Time is the rare gift that keeps on giving. We become wiser, more productive, and can positively impact others with time. On the other hand, mistreated time can quickly become our enemy. It seems to speed up and run through our fingers like quick sand keeping us stuck going nowhere fast.
Ok. That's a dramatic interpretation but this was how I felt when I first started working in D.C. I tried to do it all and be it all. I jumped at every opportunity, responded to every. single. email, entertained all the drive-by morning chatters, and still expected to do my job of creating high-quality global programs. Before I knew it, I crashed at the end of a work day having no clue what I had accomplished. I was busy going nowhere fast.
I eventually got out of the spinning wheel by adopting a healthier relationship with time that balanced my need to create, manage, relax and help others. Here’s how:
Prioritize Your Creative Bucket
Leaders are creators. Whether that is creating something new, paving a new way for employees (or your family), or creating work that inspires others, in the end, all leaders create. Those that utilize this bucket understand the time invested here gets them 80% closer to their long-term goal. Unfortunately, our culture emphasizes managing; a buckle that many leaders fall prey to and end up underutilizing (more below). My goal was to start a business. But, I also wanted to be consistent in the gym, maintain my spiritual health, maintain my home, be a present wife, sister, friend, and bring my A-game to my demanding career. How did I balance this? I started by identifying my end goal of starting a business then I worked backwards to identify the time I needed to invest in it weekly and daily to meet my goal. This led me to dedicate 50 mins during the work week and 4 hours on the weekend to getting there. That invested time created Mel Sharell Paper & Company, and The Pinnacle Planner. If you have a vision for where you see yourself at the end of the year, or even in 5 years, this bucket will get your closer to it.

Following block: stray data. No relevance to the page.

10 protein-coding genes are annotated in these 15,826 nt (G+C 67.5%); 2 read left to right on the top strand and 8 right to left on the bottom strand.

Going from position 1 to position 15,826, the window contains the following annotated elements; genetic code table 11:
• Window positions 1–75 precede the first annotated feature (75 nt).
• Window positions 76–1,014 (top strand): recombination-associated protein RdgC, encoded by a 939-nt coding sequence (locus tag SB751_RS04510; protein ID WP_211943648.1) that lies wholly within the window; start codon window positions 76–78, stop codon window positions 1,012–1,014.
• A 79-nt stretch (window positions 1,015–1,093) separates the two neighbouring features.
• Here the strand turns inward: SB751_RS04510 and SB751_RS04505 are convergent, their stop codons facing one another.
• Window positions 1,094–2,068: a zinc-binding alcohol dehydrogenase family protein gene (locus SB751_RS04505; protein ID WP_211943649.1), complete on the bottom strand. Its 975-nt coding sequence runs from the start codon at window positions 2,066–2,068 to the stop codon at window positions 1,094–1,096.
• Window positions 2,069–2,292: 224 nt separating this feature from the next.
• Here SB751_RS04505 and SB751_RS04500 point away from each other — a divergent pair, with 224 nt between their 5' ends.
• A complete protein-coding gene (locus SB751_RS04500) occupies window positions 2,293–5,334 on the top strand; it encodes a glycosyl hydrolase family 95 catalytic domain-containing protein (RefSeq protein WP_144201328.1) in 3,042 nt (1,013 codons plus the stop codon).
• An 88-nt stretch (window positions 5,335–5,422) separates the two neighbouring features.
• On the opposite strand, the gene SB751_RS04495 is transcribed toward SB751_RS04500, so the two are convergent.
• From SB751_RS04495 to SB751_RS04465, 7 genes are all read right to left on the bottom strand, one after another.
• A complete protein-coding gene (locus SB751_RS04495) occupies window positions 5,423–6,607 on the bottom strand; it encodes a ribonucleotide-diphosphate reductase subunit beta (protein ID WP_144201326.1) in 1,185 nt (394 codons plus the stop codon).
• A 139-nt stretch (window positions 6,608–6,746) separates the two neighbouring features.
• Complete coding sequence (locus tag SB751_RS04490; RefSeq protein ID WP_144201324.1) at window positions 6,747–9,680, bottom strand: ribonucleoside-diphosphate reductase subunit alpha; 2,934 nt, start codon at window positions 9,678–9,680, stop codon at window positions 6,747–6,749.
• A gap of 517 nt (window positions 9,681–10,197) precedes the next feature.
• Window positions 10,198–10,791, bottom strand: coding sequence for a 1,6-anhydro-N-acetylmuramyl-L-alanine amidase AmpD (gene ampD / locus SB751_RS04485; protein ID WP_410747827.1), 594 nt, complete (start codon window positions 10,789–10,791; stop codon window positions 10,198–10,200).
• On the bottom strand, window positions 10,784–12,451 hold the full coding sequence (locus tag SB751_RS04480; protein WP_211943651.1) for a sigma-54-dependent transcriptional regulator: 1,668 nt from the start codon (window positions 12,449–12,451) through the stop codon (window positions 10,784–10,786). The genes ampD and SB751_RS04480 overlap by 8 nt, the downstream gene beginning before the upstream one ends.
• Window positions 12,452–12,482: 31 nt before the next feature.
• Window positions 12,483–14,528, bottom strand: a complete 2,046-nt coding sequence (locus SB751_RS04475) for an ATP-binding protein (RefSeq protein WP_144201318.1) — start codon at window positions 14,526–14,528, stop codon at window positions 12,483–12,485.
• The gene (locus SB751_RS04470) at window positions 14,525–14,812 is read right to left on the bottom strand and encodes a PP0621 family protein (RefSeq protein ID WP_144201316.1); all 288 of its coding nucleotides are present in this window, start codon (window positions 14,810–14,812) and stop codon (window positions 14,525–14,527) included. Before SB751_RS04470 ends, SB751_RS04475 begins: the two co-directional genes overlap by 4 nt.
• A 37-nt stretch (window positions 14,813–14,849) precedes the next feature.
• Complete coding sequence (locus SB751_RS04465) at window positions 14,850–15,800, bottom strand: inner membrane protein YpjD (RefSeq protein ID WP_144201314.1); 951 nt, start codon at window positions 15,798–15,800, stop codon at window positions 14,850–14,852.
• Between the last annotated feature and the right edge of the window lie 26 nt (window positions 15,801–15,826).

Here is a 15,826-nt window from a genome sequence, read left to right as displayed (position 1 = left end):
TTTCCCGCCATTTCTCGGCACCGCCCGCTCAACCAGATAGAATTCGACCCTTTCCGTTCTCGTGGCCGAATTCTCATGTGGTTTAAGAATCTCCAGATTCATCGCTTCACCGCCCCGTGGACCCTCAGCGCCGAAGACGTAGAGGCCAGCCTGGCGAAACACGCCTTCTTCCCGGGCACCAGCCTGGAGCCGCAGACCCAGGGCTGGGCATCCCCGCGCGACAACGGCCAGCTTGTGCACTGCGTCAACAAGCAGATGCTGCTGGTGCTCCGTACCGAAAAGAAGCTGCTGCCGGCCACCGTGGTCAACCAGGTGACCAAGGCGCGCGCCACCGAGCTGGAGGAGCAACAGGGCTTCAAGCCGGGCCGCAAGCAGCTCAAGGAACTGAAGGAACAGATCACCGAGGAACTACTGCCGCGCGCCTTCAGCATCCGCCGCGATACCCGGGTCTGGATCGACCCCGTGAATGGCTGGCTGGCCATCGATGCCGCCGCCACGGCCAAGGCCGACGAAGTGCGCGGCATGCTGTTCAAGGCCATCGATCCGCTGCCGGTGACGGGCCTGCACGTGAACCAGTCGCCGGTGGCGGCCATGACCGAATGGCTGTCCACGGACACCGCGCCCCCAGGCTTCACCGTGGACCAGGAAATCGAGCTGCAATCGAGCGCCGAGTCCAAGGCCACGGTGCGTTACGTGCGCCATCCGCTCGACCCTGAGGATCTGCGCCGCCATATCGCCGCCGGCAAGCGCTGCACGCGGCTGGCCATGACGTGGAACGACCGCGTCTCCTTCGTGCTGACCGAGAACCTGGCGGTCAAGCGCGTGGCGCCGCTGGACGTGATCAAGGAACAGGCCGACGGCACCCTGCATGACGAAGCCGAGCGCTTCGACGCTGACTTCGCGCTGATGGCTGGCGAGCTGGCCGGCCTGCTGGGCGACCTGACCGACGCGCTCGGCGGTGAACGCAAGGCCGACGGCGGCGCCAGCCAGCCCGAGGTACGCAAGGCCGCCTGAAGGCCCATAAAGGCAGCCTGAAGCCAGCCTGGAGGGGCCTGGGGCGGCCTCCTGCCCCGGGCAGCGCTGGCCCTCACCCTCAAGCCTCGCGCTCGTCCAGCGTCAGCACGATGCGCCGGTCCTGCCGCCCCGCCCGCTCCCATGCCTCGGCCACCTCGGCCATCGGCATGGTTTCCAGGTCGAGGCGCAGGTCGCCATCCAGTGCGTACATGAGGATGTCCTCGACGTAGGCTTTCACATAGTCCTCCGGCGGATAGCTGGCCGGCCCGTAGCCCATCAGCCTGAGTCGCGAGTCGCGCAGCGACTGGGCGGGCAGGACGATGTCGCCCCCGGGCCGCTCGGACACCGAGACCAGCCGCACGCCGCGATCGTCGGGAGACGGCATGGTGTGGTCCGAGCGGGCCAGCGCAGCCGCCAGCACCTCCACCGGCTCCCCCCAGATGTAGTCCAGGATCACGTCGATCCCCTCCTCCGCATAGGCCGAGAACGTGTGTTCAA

Tip: Revisit your Goal-Setting pages and Yearly Game Plan in The Pinnacle Planner to make any adjustments. Be sure to include realistic deadlines for what you want to complete.
Prepare for Your Manager Time
Standard business culture runs on manager time. This means running to meetings, shuttling kids to soccer practice, responding to emergencies and everything else that keeps things afloat. This bucket keeps things running but it does little to propel anything forward. It is the proverbial rat race. If you feel like a chicken with your head cut off somedays, start by giving required tasks no more than 30 minutes to one hour of your time. This requires discipline and courage at first but people will learn to respect your boundaries soon enough. Next, take inventory of your tasks to see what can be automated or delegated to someone else. I knew I couldn't effectively create if my head was always down "in the weeds." To manage the distractions of notifications, I created email rules and sent auto-responders, I entrusted a capable person to complete a certain task. More importantly, I relinquished a bit of control. This bucket can take over our lives if we’re not careful. The goal is to minimize the man hours spent in this bucket through automation or outsourcing in order to give more time to creative thinking or mental rest.